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tion errors are significantly impacted. In fact, results were overwhelmingly favorable.

The mean composite rating computed across all items evaluating “improved” or “better” was 3.95. Means were significantly higher (p<.0001) for each item for pre-versus- post surveys.

Most significantly, all survey participants answered every medication safety question, producing a very high 4.15 com- posite rating finding that medication safety improved after the implementation of the EHR, see Figure 3.

Study #3 – Impact of Implementing Automation on

Figure 2 – Direct care nursing time is now approaching nearly 50 percent of every nursing shift, an almost 30 percent increase since year 1 of the study before the barcode system was implemented.

Study #2 – Staff Perception of Improved Patient Safety using Bedside Barcoding for Medication Delivery; United Regional Health Care System, Wichita Falls, Texas. Bedside barcoded medication delivery is a known best practice often measured by reductions in delivery errors. Medication errors are typically reported on a voluntary basis and are widely known to be under accounted. United Regional Healthcare System chose an innovative approach by studying the impact on nurses’ perceptions of the implementation of Allscripts. The hospital surmised that when staff is engaged in rolling out a new technology they will use on a regular basis, the associated new processes would be more efficient. A survey conducted prior to implementation of the new system determined a baseline of staff nurse perceptions of safety, ease of use and documentation when administering medications. A post-survey was conducted after fully imple- menting bedside barcoding in all inpatient nursing units. More than 400 nurses as participants evaluated the impact of the Knowledge-Based Medication Administration (KBMA) implementation by completing pre- and post-surveys leverag- ing Likert rating scales from 0-5. The data clearly shows that post implementation, staff perception and rate of medica-

Workflow, Staff Satisfaction and Outcomes; Presbyterian Intercommunity Hospital, Whittier, Cal. Presbyterian Intercommunity was building on a long history of EHR use when administrators decided to add knowledge-based charting. After reviewing survey instru- ments and methods, the hospital combined both end-user survey and work-sampling studies, along with a data review to answer three compelling questions: • What did the nursing and ancillary staff think of the move from paper to electronic documentation?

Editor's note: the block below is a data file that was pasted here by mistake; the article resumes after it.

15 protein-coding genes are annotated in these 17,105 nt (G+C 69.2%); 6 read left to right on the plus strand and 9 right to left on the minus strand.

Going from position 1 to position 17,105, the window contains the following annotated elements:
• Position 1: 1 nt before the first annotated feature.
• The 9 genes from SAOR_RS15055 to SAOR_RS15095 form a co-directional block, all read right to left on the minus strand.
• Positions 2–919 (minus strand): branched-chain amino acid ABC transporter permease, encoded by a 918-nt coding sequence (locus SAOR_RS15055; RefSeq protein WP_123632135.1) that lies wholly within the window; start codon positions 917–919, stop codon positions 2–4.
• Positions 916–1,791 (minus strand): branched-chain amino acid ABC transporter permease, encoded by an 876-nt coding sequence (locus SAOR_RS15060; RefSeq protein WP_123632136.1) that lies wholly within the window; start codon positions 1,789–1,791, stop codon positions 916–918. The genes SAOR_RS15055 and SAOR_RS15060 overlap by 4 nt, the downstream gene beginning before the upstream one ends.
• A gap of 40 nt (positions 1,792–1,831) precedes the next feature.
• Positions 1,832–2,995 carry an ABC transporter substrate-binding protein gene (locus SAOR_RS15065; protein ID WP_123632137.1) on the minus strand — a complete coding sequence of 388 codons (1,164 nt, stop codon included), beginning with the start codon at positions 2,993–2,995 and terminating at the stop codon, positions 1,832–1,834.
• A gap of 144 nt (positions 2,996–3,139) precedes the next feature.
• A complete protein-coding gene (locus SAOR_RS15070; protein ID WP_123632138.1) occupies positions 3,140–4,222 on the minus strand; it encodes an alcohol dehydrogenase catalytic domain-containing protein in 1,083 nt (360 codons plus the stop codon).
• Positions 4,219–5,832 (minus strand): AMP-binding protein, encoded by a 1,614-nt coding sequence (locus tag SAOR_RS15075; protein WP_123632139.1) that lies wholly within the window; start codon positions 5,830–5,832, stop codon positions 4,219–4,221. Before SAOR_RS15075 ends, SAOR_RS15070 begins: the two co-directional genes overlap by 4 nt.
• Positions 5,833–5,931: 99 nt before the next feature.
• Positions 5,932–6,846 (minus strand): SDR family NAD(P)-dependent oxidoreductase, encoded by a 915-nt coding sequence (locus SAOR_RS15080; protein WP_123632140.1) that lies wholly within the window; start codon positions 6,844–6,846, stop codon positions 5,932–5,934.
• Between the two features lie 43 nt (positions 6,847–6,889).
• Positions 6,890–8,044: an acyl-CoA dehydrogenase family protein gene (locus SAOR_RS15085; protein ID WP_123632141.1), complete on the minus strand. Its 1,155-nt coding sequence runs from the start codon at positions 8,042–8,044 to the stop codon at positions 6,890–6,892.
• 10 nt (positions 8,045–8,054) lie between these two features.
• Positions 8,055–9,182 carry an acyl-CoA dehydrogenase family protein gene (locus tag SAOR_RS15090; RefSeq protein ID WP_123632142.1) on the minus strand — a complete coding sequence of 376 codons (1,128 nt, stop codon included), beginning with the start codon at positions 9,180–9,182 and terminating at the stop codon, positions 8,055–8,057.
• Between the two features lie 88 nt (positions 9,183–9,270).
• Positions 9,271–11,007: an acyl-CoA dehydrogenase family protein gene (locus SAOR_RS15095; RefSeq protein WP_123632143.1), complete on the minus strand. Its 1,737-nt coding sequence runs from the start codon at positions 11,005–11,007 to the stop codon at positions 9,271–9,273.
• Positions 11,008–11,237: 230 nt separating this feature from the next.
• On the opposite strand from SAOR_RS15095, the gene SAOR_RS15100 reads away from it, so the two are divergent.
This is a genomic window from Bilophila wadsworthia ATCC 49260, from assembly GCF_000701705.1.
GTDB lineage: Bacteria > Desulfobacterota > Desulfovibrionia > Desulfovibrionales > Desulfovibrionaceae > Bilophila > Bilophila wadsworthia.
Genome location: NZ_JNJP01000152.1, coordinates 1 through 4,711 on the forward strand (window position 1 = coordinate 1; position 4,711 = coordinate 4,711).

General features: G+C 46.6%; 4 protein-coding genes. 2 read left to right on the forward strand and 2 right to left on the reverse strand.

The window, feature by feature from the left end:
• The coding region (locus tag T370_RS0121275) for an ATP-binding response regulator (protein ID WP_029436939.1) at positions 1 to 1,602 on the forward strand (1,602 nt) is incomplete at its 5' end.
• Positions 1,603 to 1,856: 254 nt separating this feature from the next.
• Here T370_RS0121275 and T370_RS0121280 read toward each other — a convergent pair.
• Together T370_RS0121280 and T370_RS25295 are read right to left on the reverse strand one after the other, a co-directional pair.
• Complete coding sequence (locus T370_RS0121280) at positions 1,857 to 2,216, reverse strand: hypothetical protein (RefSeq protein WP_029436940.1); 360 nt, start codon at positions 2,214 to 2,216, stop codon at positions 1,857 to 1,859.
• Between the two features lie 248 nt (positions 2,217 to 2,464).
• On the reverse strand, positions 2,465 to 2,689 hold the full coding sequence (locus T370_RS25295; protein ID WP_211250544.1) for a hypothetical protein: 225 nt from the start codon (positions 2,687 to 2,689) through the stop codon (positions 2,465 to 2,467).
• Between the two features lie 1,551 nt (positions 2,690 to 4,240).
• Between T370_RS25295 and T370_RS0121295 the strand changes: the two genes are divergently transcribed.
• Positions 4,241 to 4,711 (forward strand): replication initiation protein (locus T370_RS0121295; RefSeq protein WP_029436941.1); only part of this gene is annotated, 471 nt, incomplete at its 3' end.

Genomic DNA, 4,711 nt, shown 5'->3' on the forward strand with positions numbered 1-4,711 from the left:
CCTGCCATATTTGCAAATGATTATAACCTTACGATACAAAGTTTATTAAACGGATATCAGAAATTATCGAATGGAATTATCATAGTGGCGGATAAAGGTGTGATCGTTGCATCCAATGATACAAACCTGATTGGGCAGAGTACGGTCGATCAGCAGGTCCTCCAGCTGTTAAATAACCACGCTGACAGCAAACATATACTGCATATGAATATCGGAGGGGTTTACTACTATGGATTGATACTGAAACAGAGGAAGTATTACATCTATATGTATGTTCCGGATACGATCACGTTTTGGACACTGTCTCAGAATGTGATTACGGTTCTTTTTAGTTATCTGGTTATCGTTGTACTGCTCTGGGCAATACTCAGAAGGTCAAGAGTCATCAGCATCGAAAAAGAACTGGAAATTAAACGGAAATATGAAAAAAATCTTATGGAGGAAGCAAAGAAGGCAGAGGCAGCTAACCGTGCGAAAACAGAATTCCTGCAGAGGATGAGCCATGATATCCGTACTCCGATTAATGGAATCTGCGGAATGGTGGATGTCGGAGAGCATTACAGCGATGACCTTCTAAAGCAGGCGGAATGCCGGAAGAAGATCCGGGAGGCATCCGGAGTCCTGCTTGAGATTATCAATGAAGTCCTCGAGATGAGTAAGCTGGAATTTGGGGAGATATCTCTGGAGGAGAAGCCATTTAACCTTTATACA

• Would there be a significant change in time spent in nurs- ing activities?

• Could the move from paper documentation to an elec- tronic system be made without adversely affecting out- comes?

Staff is surveyed before implementation of the new sys- tem, then again six months and one year post-implementation. A survey with a Likert scale from 1 (absolutely disagree) to 6 (absolutely agree) is used. A neutral choice option is not included. Answers are either favorable or non-favorable. A pre-implementation survey found the staff already had favorable early expectations of the benefits of the knowledge- based charting. Post-implementation results indicate that, as staff became more familiar with the system over time, the higher their perception of benefits, such as improved coor- dination of care, safety and outcomes, see Table 1.

Table 1. Perception of Effi cacy and Effi ciency for Key Questions 6 months

Has patient safety been enhanced? 12 months 70% favorable 78% favorable

Has clinical management improved? 61% favorable 71% favorable Has communication improved?

Has saved signifi cant time waiting for charts?

Has coordination of care improved?

74% favorable 81% favorable 82% favorable 86% favorable

73% favorable 83% favorable

Figure 3 – Composite rankings of questions regarding medication safety, ease of checking the Five Rights of Patient Medication, alerting and reduction/prevention of medication errors (mean=4.15, std. dev.=1.033, n=407).

Work-study samples were also conducted pre-implementa- tion, then again six months and one year post-implementation on four medical-surgical nursing units over three consecutive days. Every nurse on duty during the study period was ob- served at a random time within 30-minute intervals.


Continued on page 21 October 2012 11

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